1. What is unique about cerabone®?

cerabone® is 100% pure bone mineral of bovine origin that is produced by a unique 1200°C manufacturing process1. (BioOss® is heat-treated at ca. 300°C.)
This process ensures maximum safety and leads to an exceptionally high purity of cerabone®, providing ultimate volume stability of the augmented site.

2. What is unique
about the manufacturing process of cerabone®?

The production process of cerabone® utilizes heat (step-wise heating up to >1200°C) and water only (free of chemical additives). (BioOss® is chemically treated and heated at ca. 300°C.)
The sophisticated processing of the bovine bone removes all organic components such as cells and proteins resulting in a 100% pure bone mineral. The exceptionally high purity of cerabone® was confirmed by various analytical methods1.

3. What is the benefit of a 100% pure bone mineral?

Are there differences in the composition between BioOss® and cerabone®?

The exceptionally high purity of cerabone® provides ultimate volume stability, as the particles will only be superficially resorbed.
Due to the unique high temperature treatment process of the bovine bone, cerabone® exhibits a very high crystallinity together with phase purity1. The resorption rate of a bone grafting material decreases as a function of crystal growth during heating – the bigger the crystals, the slower the resorption.
In contrast, BioOss® has a lower crystallinity and in addition, shows a residual amount of 3% water. Its mineral phase also contains carbonate, which is absent in cerabone®. Due to a higher solubility, incorporated carbonate enhances the biodegradation of a grafting material. Therefore, cerabone® may provide a higher volume stability when compared to BioOss®2.
cerabone® particles can be found in the augmentation area even after years, providing long-term volume stability of the grafted site. This has been demonstrated by long-term follow-ups of four to eight years 2-5.

4. Key indications:
What are the advantages of the non-resorbing properties
of cerabone®?

The very slow resorption kinetics of cerabone® make the material the ideal choice in situations where long-term stability is of utmost importance.
In the anterior region where the bony support of the soft tissue is essential to achieve optimal aesthetic results, the long-term stability of cerabone® supports long-term aesthetic outcomes. cerabone® is the ideal biomaterial for preservation of the ridge shape and is specifically indicated to cover and protect autologous or allogenic bone blocks from resorption.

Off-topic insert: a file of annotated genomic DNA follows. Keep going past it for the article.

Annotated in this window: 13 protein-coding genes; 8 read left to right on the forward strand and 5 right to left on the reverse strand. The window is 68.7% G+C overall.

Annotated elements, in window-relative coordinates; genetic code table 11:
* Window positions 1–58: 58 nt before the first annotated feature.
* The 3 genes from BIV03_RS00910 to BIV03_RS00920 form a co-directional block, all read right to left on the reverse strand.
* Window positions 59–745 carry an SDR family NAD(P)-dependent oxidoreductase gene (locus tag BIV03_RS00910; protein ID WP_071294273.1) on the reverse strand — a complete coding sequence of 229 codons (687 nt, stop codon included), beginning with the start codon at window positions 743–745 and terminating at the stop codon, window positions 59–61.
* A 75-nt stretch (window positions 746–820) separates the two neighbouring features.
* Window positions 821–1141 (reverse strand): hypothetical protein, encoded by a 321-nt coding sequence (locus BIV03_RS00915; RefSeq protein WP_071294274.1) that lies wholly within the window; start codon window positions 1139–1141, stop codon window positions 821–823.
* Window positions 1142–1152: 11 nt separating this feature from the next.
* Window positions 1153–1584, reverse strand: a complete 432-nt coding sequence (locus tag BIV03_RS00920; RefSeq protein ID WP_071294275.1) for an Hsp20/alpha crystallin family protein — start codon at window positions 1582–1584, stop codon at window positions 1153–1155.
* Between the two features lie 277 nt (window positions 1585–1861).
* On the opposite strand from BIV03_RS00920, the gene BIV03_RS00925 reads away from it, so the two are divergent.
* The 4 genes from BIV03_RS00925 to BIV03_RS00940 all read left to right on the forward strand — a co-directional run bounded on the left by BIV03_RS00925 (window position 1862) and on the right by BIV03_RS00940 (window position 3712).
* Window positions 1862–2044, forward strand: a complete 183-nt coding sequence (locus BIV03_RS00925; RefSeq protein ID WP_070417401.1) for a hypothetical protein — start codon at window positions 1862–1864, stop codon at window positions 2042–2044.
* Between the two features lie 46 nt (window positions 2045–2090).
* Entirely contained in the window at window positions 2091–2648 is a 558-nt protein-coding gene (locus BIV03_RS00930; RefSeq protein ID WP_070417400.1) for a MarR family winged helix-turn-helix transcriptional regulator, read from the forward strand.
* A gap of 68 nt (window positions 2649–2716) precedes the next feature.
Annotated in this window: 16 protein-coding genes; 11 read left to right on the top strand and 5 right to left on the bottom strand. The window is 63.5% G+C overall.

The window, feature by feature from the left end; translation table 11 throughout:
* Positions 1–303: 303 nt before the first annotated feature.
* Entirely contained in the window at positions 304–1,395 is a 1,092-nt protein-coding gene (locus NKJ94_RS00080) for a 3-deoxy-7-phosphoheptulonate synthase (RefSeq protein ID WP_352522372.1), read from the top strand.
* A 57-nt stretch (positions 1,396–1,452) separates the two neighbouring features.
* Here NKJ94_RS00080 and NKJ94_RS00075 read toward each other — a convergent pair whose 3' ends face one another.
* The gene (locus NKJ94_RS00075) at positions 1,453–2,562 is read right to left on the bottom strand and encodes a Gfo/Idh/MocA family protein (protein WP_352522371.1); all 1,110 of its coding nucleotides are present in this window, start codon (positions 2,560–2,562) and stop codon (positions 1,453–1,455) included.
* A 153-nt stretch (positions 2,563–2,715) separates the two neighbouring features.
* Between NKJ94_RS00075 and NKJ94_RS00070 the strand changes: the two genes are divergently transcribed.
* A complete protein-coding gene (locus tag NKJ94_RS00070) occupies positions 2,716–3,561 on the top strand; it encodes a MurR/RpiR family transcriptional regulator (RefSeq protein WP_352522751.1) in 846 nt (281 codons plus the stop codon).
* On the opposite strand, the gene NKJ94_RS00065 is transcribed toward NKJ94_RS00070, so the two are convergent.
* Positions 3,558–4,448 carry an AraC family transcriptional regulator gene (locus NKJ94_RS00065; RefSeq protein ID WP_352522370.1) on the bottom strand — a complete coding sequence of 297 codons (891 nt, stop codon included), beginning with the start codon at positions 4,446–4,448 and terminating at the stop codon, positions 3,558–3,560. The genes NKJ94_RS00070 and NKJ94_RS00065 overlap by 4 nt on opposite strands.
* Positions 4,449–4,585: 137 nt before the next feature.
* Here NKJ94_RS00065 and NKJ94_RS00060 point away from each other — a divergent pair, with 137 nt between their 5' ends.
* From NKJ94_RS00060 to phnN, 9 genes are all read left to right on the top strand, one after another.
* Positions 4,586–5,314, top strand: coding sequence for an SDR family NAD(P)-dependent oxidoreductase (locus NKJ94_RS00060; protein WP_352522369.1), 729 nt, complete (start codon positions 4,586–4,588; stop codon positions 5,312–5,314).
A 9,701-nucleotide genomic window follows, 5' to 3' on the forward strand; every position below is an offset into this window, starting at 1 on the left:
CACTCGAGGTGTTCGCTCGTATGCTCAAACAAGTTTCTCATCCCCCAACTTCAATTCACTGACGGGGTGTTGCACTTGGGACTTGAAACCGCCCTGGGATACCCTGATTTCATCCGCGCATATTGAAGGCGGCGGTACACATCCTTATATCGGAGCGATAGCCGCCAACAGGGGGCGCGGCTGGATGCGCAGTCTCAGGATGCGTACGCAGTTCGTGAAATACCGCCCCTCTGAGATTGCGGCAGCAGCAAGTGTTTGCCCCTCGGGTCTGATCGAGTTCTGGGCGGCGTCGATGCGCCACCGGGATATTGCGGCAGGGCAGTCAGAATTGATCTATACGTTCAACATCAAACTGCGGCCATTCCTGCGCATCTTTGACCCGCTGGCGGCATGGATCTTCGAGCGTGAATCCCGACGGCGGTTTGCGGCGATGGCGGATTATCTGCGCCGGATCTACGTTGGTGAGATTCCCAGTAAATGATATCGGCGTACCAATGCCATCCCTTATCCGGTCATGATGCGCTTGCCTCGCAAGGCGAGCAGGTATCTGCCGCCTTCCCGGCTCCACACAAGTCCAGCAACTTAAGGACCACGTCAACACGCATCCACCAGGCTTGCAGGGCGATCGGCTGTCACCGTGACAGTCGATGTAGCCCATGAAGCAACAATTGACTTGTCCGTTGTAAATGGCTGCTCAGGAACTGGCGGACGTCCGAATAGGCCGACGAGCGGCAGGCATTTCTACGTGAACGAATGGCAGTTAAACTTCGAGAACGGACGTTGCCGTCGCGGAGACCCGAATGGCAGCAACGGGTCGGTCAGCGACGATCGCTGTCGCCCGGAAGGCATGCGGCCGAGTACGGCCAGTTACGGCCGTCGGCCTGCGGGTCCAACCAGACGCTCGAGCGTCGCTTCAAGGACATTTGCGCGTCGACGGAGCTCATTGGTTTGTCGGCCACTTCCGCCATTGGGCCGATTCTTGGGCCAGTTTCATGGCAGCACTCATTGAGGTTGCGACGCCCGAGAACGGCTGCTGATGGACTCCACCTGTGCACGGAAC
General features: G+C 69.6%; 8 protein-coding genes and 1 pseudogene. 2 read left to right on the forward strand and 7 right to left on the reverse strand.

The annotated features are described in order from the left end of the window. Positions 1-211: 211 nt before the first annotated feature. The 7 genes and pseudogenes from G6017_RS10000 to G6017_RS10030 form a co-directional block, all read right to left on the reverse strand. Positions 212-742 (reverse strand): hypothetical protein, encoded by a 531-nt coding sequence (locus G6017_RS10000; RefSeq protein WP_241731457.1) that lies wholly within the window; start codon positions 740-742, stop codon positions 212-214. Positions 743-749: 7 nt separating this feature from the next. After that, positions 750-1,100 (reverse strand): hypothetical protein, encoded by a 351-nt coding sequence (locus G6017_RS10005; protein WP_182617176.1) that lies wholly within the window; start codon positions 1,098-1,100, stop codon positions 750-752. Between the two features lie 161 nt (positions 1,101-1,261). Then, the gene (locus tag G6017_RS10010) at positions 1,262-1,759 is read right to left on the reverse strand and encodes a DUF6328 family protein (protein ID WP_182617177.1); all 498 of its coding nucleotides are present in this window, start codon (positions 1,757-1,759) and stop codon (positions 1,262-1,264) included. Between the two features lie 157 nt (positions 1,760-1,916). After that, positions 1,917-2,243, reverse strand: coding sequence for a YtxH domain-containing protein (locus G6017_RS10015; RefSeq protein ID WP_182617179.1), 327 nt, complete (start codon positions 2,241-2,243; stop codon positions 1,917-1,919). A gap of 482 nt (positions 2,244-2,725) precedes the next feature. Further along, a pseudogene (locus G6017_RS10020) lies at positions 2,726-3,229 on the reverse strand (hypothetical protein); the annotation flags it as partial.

In patients with less adequate bone quality, cerabone® may be preferred because of its high volume stability.

5. What does
the micro- and macroscopic structure
of cerabone® look like?

cerabone® has a human-like bone structure6. It is a highly porous bone grafting material*: Macropores enable a fast ingrowth of blood vessels and bone-forming cells, while micropores support quick blood uptake by the capillary effect.
Scanning electron microscopic pictures (SEM) demonstrate the highly structured surface of cerabone®. The rough, hydrophilic surface facilitates the adhesion of signaling proteins and cells from the blood. Adhering osteoblasts can initiate the formation of bone matrix, leading to the osseous integration of the particles.

*Porosity of ~65-80% and a mean pore size of ~600-900 μm7

Trabecular (cancellous) bone structure of a cerabone® particle

Electron microscopic close-up showing the rough surface of cerabone®

Cross-section of a cerabone® particle (μ-CT) revealing the lamellar structure of cerabone®

6. Is cerabone® hydrophilic?

Why is hydrophilicity an important factor of a bone grafting material?

Yes! The rough surface and three-dimensional pore network of cerabone® lead to an excellent hydrophilicity, which was shown to be superior as compared to other bone grafting materials8.The efficient blood uptake of cerabone® is demonstrated in this video:
The strong capillary effect enables a fast and efficient penetration with fluids, blood and proteins into the three-dimensional trabecular network of the particles. cerabone® binds and gradually releases signaling molecules from the blood thereby providing a longterm depot-effect.
In addition, following hydration the particles stick together facilitating their application to the defect site (see next question).

7. Is cerabone® sticky?

Yes, the cerabone® particles stick well together after hydration. However, some clinical users that are familiar with non-sintered materials may have the feeling that cerabone® particles are not as „sticky“ as BioOss® particles. This perception may be caused by the smaller particle size of BioOss®, i.e. the bigger range in the size of the small BioOss® granules (0.25 – 1.0 mm for BioOss® compared to 0.5 – 1.0 mm for cerabone®). Mixing small particles with fluids may yield a different consistency compared to large particles.